Upon cursory glance at the Clark Art Institute’s most recent exhibit, “Eye to Eye: European Portraiture, 1450 – 1850, one portrait stood out to me – Italian artist, Cesare Dandini’s Young Man with Globe and Compass (Allegory of Geography? ). Dated roughly around 1630, this ovoid-shaped oil painting depicts a school-aged boy from the middle of the torso upwards, holding a compass to a globe in his right hand and propping up his head with his left. Devoid of a background to contextualize the significance of this painting, Dandini has relied on specific techniques of oil painting to express a young boy’s psyche.
Looking closely at the boy’s face, one can start to grasp the psychology behind his expression. The boy’s posture is almost fully frontal, however his head is slightly turned to his right, decidedly not confronting the viewer. Unlike most of the other portraits of adults in the exhibit, the boy’s gaze does not meet the viewer (although painted at eye level) and instead projects downward, not actively at rest on the globe but instead appears unfocused or engaged with something beyond the canvas’ frame.
His bored expression, coupled with his relaxed posture, noted by his head resting lightly on his left hand, convey the boy’s disinterested in his actions; he is holding the compass upside down on the globe. Furthermore, the globe’s details, a swirling mixture of low-saturation, complementary values of red and green hues, are obscured. Thus, one gets the sense that the boy is struggling to focus (or has already given up) because his eyes are more than half-way closed and eyelids slightly wrinkled. The plague next to the painting suggests that he might be absorbed in his own personal thoughts.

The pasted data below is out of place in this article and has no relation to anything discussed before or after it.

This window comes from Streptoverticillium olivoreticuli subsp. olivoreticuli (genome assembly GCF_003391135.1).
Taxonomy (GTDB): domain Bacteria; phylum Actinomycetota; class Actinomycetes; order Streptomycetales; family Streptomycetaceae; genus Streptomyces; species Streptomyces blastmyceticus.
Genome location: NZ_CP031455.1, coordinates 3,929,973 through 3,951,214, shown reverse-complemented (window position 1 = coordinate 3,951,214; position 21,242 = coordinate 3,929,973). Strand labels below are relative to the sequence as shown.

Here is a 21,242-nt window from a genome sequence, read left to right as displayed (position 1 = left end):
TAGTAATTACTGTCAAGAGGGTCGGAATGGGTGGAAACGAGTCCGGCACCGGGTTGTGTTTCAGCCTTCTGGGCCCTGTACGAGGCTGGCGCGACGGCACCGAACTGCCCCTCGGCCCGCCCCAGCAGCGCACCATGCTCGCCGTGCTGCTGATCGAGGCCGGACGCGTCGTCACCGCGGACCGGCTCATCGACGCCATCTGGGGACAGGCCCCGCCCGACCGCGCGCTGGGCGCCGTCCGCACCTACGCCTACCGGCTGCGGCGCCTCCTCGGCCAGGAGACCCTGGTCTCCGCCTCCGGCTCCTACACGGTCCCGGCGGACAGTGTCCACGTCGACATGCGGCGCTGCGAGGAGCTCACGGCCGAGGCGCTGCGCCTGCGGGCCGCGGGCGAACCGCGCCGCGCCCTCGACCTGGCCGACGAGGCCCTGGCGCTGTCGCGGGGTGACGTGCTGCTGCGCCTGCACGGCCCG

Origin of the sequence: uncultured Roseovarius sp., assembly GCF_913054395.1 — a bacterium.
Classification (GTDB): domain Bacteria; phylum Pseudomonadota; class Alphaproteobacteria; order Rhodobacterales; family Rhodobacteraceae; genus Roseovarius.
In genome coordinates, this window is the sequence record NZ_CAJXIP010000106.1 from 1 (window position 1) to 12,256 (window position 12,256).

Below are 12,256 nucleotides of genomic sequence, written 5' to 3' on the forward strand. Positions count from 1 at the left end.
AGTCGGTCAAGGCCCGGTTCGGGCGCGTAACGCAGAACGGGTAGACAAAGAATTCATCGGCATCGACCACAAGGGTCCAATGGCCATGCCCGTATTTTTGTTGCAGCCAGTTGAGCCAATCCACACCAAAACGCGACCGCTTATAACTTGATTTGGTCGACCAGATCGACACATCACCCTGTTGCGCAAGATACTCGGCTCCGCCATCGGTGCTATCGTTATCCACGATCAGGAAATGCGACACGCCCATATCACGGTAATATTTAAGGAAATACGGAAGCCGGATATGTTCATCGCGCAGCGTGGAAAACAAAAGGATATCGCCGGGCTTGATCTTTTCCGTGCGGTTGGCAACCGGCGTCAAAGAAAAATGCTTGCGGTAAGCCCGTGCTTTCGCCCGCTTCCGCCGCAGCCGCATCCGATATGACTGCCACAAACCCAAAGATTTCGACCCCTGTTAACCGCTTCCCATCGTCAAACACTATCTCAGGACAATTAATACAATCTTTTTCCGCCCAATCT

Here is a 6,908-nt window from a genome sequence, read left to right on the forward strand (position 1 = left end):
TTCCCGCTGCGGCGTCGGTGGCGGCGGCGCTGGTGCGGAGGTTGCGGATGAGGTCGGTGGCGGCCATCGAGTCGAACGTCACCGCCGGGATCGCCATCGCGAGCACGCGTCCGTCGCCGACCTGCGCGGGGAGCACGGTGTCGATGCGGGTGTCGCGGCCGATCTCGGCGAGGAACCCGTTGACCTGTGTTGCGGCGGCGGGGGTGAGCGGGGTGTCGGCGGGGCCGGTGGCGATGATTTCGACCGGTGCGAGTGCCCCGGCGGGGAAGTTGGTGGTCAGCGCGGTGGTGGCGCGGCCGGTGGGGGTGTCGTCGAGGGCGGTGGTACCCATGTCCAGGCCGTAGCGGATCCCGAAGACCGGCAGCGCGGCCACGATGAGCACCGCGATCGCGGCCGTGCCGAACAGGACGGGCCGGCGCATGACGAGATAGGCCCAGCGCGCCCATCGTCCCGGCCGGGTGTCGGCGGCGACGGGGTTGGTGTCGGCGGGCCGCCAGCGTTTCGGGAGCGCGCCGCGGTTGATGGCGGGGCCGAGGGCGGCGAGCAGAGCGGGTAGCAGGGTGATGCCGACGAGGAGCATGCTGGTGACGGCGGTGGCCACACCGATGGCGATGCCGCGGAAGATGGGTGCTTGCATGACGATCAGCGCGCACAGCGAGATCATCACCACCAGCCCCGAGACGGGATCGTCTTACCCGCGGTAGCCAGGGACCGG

The boy is not immediately identified within the painting’s title nor his social class indentified by his black outer garb, which lacks any ornamentation or decoration and vaguely reminiscent of mourning attire. An unseen light source appears to be illuminating the boy’s face and left arm from the upper right, not only directing the viewer’s eyes toward this moment but also rendering dimensions to the boy’s face by creating shadows. The boy’s softened features and Dandini’s meticulous blending of multiple paint layers and refined brushstrokes, give him a classicized appearance; he round contours of his cheek, chin, and nose are highlighted in a higher value off-white flesh hue. Unlike playful or energetic school children, Dandini predominately uses green and blue hues as a base layer in the boy’s face, further draining the passion and excitement from his expression. Dandini’s dramatic rendering of the boy’s undershirt (noted in the collar and sleeve) with super-saturated white contour lines evoke a sense of restlessness and movement hiding beneath the boy’s black garb, fighting to free itself from its confines.
At the individual level, the boy could perhaps be mourning the loss of his free time to play due to academic study. However, in the context of the seventeen-century, especially considering European colonization and the rise of sciences, this boy (which could be anyone really) might represent on a smaller scale the organizing concept of the Baroque period – the reevaluation of humanity and its relation to the universe.